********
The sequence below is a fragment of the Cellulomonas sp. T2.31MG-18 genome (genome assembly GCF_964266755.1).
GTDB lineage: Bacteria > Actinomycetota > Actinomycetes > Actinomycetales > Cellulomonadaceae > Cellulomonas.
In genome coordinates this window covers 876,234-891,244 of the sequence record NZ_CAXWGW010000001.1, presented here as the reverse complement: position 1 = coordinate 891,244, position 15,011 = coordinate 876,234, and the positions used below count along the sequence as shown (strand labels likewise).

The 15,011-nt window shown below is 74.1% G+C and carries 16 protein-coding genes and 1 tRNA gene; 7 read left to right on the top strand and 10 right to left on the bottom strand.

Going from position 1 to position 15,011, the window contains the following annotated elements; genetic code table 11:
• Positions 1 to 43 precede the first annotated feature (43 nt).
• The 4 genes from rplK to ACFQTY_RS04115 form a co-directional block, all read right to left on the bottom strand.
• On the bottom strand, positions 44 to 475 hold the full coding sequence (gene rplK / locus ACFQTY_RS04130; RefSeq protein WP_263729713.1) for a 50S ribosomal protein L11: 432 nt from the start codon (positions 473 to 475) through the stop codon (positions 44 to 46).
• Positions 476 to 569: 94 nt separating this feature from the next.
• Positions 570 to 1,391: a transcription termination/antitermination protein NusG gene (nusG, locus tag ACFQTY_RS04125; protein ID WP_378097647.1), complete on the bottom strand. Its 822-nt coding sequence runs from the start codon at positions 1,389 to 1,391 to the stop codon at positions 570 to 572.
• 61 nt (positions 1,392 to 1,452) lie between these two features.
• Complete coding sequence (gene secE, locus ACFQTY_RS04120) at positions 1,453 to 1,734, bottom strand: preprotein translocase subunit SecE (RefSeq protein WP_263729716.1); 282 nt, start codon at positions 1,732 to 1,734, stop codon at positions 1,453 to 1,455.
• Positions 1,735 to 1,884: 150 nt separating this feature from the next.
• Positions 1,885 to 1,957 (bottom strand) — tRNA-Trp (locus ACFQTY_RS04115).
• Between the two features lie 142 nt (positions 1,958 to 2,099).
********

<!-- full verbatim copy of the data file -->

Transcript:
The sequence below is a fragment of the Cellulomonas sp. T2.31MG-18 genome (genome assembly GCF_964266755.1).
GTDB lineage: Bacteria > Actinomycetota > Actinomycetes > Actinomycetales > Cellulomonadaceae > Cellulomonas.
In genome coordinates this window covers 876,234-891,244 of the sequence record NZ_CAXWGW010000001.1, presented here as the reverse complement: position 1 = coordinate 891,244, position 15,011 = coordinate 876,234, and the positions used below count along the sequence as shown (strand labels likewise).

The 15,011-nt window shown below is 74.1% G+C and carries 16 protein-coding genes and 1 tRNA gene; 7 read left to right on the top strand and 10 right to left on the bottom strand.

Going from position 1 to position 15,011, the window contains the following annotated elements; genetic code table 11:
• Positions 1 to 43 precede the first annotated feature (43 nt).
• The 4 genes from rplK to ACFQTY_RS04115 form a co-directional block, all read right to left on the bottom strand.
• On the bottom strand, positions 44 to 475 hold the full coding sequence (gene rplK / locus ACFQTY_RS04130; RefSeq protein WP_263729713.1) for a 50S ribosomal protein L11: 432 nt from the start codon (positions 473 to 475) through the stop codon (positions 44 to 46).
• Positions 476 to 569: 94 nt separating this feature from the next.
• Positions 570 to 1,391: a transcription termination/antitermination protein NusG gene (nusG, locus tag ACFQTY_RS04125; protein ID WP_378097647.1), complete on the bottom strand. Its 822-nt coding sequence runs from the start codon at positions 1,389 to 1,391 to the stop codon at positions 570 to 572.
• 61 nt (positions 1,392 to 1,452) lie between these two features.
• Complete coding sequence (gene secE, locus ACFQTY_RS04120) at positions 1,453 to 1,734, bottom strand: preprotein translocase subunit SecE (RefSeq protein WP_263729716.1); 282 nt, start codon at positions 1,732 to 1,734, stop codon at positions 1,453 to 1,455.
• Positions 1,735 to 1,884: 150 nt separating this feature from the next.
• Positions 1,885 to 1,957 (bottom strand) — tRNA-Trp (locus ACFQTY_RS04115).
• Between the two features lie 142 nt (positions 1,958 to 2,099).